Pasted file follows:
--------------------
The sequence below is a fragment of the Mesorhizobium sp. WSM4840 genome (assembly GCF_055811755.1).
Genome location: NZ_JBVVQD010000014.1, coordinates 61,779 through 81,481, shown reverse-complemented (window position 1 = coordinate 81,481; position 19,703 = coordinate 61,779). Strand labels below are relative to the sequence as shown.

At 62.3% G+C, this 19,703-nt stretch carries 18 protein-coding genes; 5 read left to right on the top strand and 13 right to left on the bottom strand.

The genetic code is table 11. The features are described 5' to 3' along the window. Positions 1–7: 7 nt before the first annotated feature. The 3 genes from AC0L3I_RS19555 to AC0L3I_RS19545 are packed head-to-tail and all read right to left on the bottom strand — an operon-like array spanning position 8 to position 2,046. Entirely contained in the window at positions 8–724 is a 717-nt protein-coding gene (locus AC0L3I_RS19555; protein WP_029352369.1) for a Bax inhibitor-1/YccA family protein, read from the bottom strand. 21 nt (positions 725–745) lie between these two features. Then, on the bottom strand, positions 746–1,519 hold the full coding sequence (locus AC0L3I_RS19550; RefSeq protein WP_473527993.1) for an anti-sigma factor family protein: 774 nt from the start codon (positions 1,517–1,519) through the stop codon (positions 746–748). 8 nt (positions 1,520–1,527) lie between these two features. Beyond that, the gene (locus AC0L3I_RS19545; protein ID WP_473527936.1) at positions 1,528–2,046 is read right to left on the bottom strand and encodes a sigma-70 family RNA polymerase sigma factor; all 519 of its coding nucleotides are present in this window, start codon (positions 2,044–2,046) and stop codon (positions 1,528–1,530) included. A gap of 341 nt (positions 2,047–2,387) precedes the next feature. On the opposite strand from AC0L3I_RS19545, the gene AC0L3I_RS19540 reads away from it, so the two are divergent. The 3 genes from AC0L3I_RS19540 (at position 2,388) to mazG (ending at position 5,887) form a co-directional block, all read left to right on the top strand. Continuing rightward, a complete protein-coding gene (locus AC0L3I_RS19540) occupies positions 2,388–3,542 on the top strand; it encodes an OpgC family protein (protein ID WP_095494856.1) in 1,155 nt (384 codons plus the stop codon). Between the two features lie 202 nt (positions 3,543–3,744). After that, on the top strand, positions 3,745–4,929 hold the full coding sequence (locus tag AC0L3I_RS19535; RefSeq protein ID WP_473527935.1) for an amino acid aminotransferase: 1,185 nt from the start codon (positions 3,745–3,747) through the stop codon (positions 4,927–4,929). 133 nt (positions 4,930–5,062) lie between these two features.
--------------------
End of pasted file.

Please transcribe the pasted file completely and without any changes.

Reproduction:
The sequence below is a fragment of the Mesorhizobium sp. WSM4840 genome (assembly GCF_055811755.1).
Genome location: NZ_JBVVQD010000014.1, coordinates 61,779 through 81,481, shown reverse-complemented (window position 1 = coordinate 81,481; position 19,703 = coordinate 61,779). Strand labels below are relative to the sequence as shown.

At 62.3% G+C, this 19,703-nt stretch carries 18 protein-coding genes; 5 read left to right on the top strand and 13 right to left on the bottom strand.

The genetic code is table 11. The features are described 5' to 3' along the window. Positions 1–7: 7 nt before the first annotated feature. The 3 genes from AC0L3I_RS19555 to AC0L3I_RS19545 are packed head-to-tail and all read right to left on the bottom strand — an operon-like array spanning position 8 to position 2,046. Entirely contained in the window at positions 8–724 is a 717-nt protein-coding gene (locus AC0L3I_RS19555; protein WP_029352369.1) for a Bax inhibitor-1/YccA family protein, read from the bottom strand. 21 nt (positions 725–745) lie between these two features. Then, on the bottom strand, positions 746–1,519 hold the full coding sequence (locus AC0L3I_RS19550; RefSeq protein WP_473527993.1) for an anti-sigma factor family protein: 774 nt from the start codon (positions 1,517–1,519) through the stop codon (positions 746–748). 8 nt (positions 1,520–1,527) lie between these two features. Beyond that, the gene (locus AC0L3I_RS19545; protein ID WP_473527936.1) at positions 1,528–2,046 is read right to left on the bottom strand and encodes a sigma-70 family RNA polymerase sigma factor; all 519 of its coding nucleotides are present in this window, start codon (positions 2,044–2,046) and stop codon (positions 1,528–1,530) included. A gap of 341 nt (positions 2,047–2,387) precedes the next feature. On the opposite strand from AC0L3I_RS19545, the gene AC0L3I_RS19540 reads away from it, so the two are divergent. The 3 genes from AC0L3I_RS19540 (at position 2,388) to mazG (ending at position 5,887) form a co-directional block, all read left to right on the top strand. Continuing rightward, a complete protein-coding gene (locus AC0L3I_RS19540) occupies positions 2,388–3,542 on the top strand; it encodes an OpgC family protein (protein ID WP_095494856.1) in 1,155 nt (384 codons plus the stop codon). Between the two features lie 202 nt (positions 3,543–3,744). After that, on the top strand, positions 3,745–4,929 hold the full coding sequence (locus tag AC0L3I_RS19535; RefSeq protein ID WP_473527935.1) for an amino acid aminotransferase: 1,185 nt from the start codon (positions 3,745–3,747) through the stop codon (positions 4,927–4,929). 133 nt (positions 4,930–5,062) lie between these two features.